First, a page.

The attacks on Saudi oil installations have led to speculation that armed drones were involved.
Both the United States and the Saudi authorities say this may well have been the case.
The offensive use of drones or unmanned aerial vehicles (UAVs) has grown significantly in recent years, and nowhere more so than in the Middle East.
So who has them and who has used them in combat?
A new weapon
The first combat use of an armed drone came in October 2001, on the first night of the Afghan War against a Taliban convoy.
Armed UAVs were initially the preserve of a few technologically advanced nations, with Israel and the United States very much in the lead.
Soon a new provider came onto the scene - China, eager to sell its weaponry around the world.
The Chinese have boosted the spread of military drones in the Middle East, selling weaponry to at least half a dozen governments.
The civilian UAV market has also become more sophisticated, and the technology has been converted into combat drones.
While the technology might not be cutting edge, highly capable UAVs can be manufactured by any country with a reasonable industrial base - Iran being a good case in point.
And Iran has played a key role in transferring relatively advanced drone technology to several non-state actors, such as the Houthi rebels in Yemen.
Who has what?
The Middle East is one of the epicentres of the war on terror. It has drawn in technologically advanced players like the United States, Britain and Russia.
There is a host of regional rivalries. The most pronounced fault-line is between Israel and the Gulf Arab states on the one hand, and Iran, its allies and proxies like Hezbollah and the Houthis, on the other.
The US has used armed drones extensively in the Middle East, as part of its campaigns against both al-Qaeda and so-called Islamic State (IS).
Weapons such as Predator and Reaper drones have been used against targets in Syria, Iraq, Libya and Yemen.
The MQ-9 Reaper is a larger, heavier and more capable aircraft than the Predator, capable of carrying a significantly larger weapons payload with a much longer range.
As one of Washington's closest military allies, Britain purchased a number of Reaper systems from the US, and has operated them extensively against targets in both Iraq and Syria.
Long-acknowledged as one of the pioneers in UAV technology, Israel is one of the major exporters of unarmed UAVs, accounting for - according to one 2018 study - about 60% of the global market.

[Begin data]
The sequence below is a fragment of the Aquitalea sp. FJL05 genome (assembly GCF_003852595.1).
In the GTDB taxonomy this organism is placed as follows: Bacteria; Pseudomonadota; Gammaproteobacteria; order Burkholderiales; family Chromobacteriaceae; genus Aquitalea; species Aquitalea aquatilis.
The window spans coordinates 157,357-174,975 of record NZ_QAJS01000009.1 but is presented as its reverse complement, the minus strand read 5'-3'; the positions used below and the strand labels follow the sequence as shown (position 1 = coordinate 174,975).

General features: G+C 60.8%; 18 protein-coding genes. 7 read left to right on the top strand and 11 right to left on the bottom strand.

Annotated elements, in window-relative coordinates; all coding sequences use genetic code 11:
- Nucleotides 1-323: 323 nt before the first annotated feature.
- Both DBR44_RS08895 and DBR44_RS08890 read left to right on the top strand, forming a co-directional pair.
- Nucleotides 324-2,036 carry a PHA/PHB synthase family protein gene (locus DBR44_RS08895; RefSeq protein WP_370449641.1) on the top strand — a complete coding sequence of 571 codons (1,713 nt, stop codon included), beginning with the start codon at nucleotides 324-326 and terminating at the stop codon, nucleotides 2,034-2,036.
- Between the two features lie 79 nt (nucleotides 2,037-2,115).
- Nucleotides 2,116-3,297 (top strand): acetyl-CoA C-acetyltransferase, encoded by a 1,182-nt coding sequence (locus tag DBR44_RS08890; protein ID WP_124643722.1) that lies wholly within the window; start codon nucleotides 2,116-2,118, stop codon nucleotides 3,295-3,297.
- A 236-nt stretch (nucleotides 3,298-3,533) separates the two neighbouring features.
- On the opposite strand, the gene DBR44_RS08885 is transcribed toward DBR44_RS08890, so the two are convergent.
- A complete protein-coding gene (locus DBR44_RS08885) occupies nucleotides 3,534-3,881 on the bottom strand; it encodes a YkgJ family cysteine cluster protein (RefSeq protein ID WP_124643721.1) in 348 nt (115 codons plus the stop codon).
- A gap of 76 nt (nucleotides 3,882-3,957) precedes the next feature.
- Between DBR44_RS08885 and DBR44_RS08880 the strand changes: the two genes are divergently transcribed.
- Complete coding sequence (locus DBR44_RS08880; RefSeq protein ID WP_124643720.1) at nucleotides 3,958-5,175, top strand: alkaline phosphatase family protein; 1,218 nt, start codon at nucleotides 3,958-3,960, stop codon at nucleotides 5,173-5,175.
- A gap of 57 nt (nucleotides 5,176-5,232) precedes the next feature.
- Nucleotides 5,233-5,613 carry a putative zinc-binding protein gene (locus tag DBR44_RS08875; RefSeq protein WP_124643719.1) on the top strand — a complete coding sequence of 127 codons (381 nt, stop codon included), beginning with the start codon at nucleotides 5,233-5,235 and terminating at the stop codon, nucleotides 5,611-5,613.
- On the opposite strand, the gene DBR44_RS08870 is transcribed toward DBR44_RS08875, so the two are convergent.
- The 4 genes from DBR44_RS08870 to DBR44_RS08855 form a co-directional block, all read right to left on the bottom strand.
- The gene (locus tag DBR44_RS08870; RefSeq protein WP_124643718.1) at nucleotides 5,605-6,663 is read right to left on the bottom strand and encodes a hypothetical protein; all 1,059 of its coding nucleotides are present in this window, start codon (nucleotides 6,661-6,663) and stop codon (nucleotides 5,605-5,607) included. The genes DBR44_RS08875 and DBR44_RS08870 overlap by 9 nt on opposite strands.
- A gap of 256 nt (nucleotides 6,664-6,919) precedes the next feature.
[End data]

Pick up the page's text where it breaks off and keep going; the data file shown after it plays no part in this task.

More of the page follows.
Among others customers, it has sold surveillance drones to Russia, and has even shot at least one down when it crossed into Israeli territory from Syria.
Israel uses a varied fleet of UAVs for intelligence gathering, surveillance and attack missions.
Its armed drones include the Heron TP, the Hermes 450 and the Hermes 900.
But Israel has been reluctant to export these armed drones.
Despite the arms embargo and sanctions, Iran has developed a capacity to build reasonably sophisticated armed UAVs.
The Shahed-129 was unveiled in 2012 and has been used to hit IS and targets in Syria and Iraq. The Mohajer 6 has been in production since 2018.
But the other aspect of Iran's drone programme is its willingness to sell or transfer its technology to its allies and proxies in the region.
The United Arab Emirates (UAE) has deployed a fleet of Chinese-supplied Wing Loong 1 UAVs, which have been used against targets in Yemen and in the civil war in Libya.
The UAE backs the faction led by General Haftar. Turkish drones have been used in Libya in support of the Government of National Accord.
Unable to buy American UAVs, Turkey builds its own, which have been used in strikes against Kurdish targets both inside Turkey and in Syria.
Iraq, Jordan, Saudi Arabia, Egypt and Algeria have all purchased Chinese UAVs.
Use by militant groups
Houthi rebels are among the most adept UAV users among the non-state actors. They operate a number of systems which, according to UN and other experts, depend heavily on Iranian technology. The Houthis have used the Qasef-1, which a UN panel of experts has determined is virtually identical to an Iranian model.
These are effectively "kamikaze" drones that are deliberately crashed into their targets. A subsequent UN report highlighted the Houthis' use of a more sophisticated UAV-X drone, sometimes referred to as the Samad-2/3, which is believed to have a small explosive warhead.
Lebanese Shia Muslim militant group Hezbollah has operated a small number of what appear to be Iranian-supplied drones.
The war in Syria saw the first significant use of drones in a major swarm attack intended to overwhelm air defences. Rebel forces have directed several drones at major Russian military bases in Syria.
What are the consequences for the region?
It's clear that armed drone technology has spread widely.
Paradoxically, US reluctance to sell advanced UAVs to its allies has not removed the possibility of drone proliferation, because China has stepped in to market its broadly equivalent technology.
Using UAVs to strike at targets has helped to open up a new kind of combat, blurring the line between war and peace.
UAVs have offered the potential to strike precise targets with limited side-effects (at least if the intelligence guiding them is right).
The armed drone or UAV seemed tailor-made for the so-called war against terror. But it was also tailor-made for the sorts of unequal struggles in the region between technologically advanced and far less advanced players.